Snack foods and single-use plastics unfortunately go hand in hand. What's your favourite snack food? Does it come in a plastic wrapper? The answer is most likely yes!
Plastic food packaging has been around since the 1960s. It's more resistant than paper, lighter than glass – and cheap! But it's everywhere... it's choking up landfill, clogging our waterways, and washing up on our beaches. It has a devastating environmental impact on the soil, water supply, air quality, and on sea and wildlife.
And its use is so widespread that it's very hard to find a viable and sustainable plastic free alternative!
We came face to face with this real challenge when we were looking to find the perfect plastic free packaging for PULSÍTOS. We were on a quest to have a plastic free snack with a wrapper that's easy to dispose of and wouldn't end up harming the environment. After all, we're committed to being completely plastic free, and reducing our environmental impact as much as possible.
But is plastic free snacking a distant pipe dream? No, it's not! There are alternatives to plastic, with many new ones being developed every day.
This is our handy informational guide to plastic free snacking.
What is plastic exactly?
Plastic is a synthetic material made up of polymers and produced via a chemical process. It's a byproduct of the petrochemical industry which is part of the reason why it's so cheap. There's a dizzying variety of different types of plastic known under different codes, like PVC (polyvinyl chloride), PE (polyethylene), polypropylene (PP), polystyrene (PS) and polyethylene terephthalate (PET), to name only a few.
Fact: 50 kg of plastic per person is produced each year. This doubles every 10 years!
Why is plastic packaging used for snack foods?
Plastic packaging is incredibly versatile: it's lightweight, durable, water resistant, can be moulded into different shapes, and comes in a variety of shiny colours. This is why it's so convenient as a wrapper for snack foods, especially what's called 'ambient products'. These are prepared foods that are pre-packed and expected to have a long shelf-life. The plastic wrapping keeps the product fresh by protecting it from humidity, light and bacteria.
What's wrong with plastic?
Though plastic packaging is convenient and versatile, our overdependence on it has created an ecological disaster.
Packaging falls under the category of single-use plastics which are the worst offenders. It takes you only a few minutes to get through a packet of crisps, but it takes 1000 years for the plastic packet to decompose in landfill and 500 years in water.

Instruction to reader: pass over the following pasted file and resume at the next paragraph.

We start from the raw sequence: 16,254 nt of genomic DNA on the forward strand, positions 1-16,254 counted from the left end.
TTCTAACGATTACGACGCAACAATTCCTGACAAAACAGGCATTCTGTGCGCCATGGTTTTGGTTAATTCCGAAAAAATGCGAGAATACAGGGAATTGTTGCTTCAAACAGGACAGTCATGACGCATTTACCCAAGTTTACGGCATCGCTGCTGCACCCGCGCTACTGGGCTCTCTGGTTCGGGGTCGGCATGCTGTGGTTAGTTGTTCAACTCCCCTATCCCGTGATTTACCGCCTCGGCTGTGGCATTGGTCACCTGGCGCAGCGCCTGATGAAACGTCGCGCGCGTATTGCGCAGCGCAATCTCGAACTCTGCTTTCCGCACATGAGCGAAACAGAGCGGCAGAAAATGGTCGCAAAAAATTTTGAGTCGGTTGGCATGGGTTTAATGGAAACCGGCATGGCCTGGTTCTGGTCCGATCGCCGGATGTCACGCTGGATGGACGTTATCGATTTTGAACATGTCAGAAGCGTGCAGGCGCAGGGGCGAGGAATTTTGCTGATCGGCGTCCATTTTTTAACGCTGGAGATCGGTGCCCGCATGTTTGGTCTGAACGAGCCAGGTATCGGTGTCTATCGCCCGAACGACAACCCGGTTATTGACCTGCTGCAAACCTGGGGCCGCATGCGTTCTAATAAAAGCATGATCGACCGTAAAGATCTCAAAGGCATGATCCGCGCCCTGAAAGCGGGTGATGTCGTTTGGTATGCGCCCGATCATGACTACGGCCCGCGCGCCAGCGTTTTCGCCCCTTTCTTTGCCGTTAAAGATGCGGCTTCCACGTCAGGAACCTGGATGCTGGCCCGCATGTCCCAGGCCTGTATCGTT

As it slowly breaks down into tiny pieces called microplastics, it releases toxins into the soil and the ocean, harming ecosystems, marine life, sea birds, and other animals.
What are the alternatives to plastic?
For plastic free snack foods, the first alternative that comes to mind is paper. The challenge is that paper is not as resistant as plastic. Also, the packaging would need to have a foil lining to keep the contents fresh. But in order to be recycled, the foil has to be separated from the paper. This is a complex and costly option for recycling plants in the UK with limited resources. Unfortunately such packaging often ends up in landfill instead.
We cover a few other plastic free alternatives in the next section...
What does plastic free mean?
According to A Plastic Planet (who has accredited our plastic free packaging!), materials that fall under the following two categories can be considered to be plastic free:
Biomaterials are made of organic materials such as wood pulp, plant cellulose, food waste, grass, algae, and mushrooms. These are sustainable and compostable.
Falling under the other materials category are plastic free materials which include metal, paper, cartonboard and glass. All of these can be recycled but not composted (except for cartonboard). As for cans made of steel and tin, these are often lined with plastic which means there's an extra step required to remove this layer.
What is home compostable packaging?
Plastic-free compostable packaging made of natural organic materials will decompose, leaving no toxic residues and becoming soil-like compost. That sounds ideal! However, such packaging will not necessarily decompose in just any compost heap. It requires an industrial composting facility where the temperatures are kept high to accelerate the decomposition process, and nutrients, oxygen and moisture levels can be controlled.
But if plastic free snack packaging is labelled home compostable, it can simply be thrown into a home compost bin along with other organic kitchen waste. All parts of the packaging decomposes without any toxic residues, including the printing ink and any glues.
Home compostable packaging is what we should aim for because there's a higher probability that the wrapper will end up in a garden heap or council compost bin. Even if the wrapper does end up in landfill, it will degrade anyway.
Of course, just because plastic-free packaging happens to be compostable, this doesn't mean it shouldn't end up in the right bin! We still have to do our part and dispose of it in a responsible way.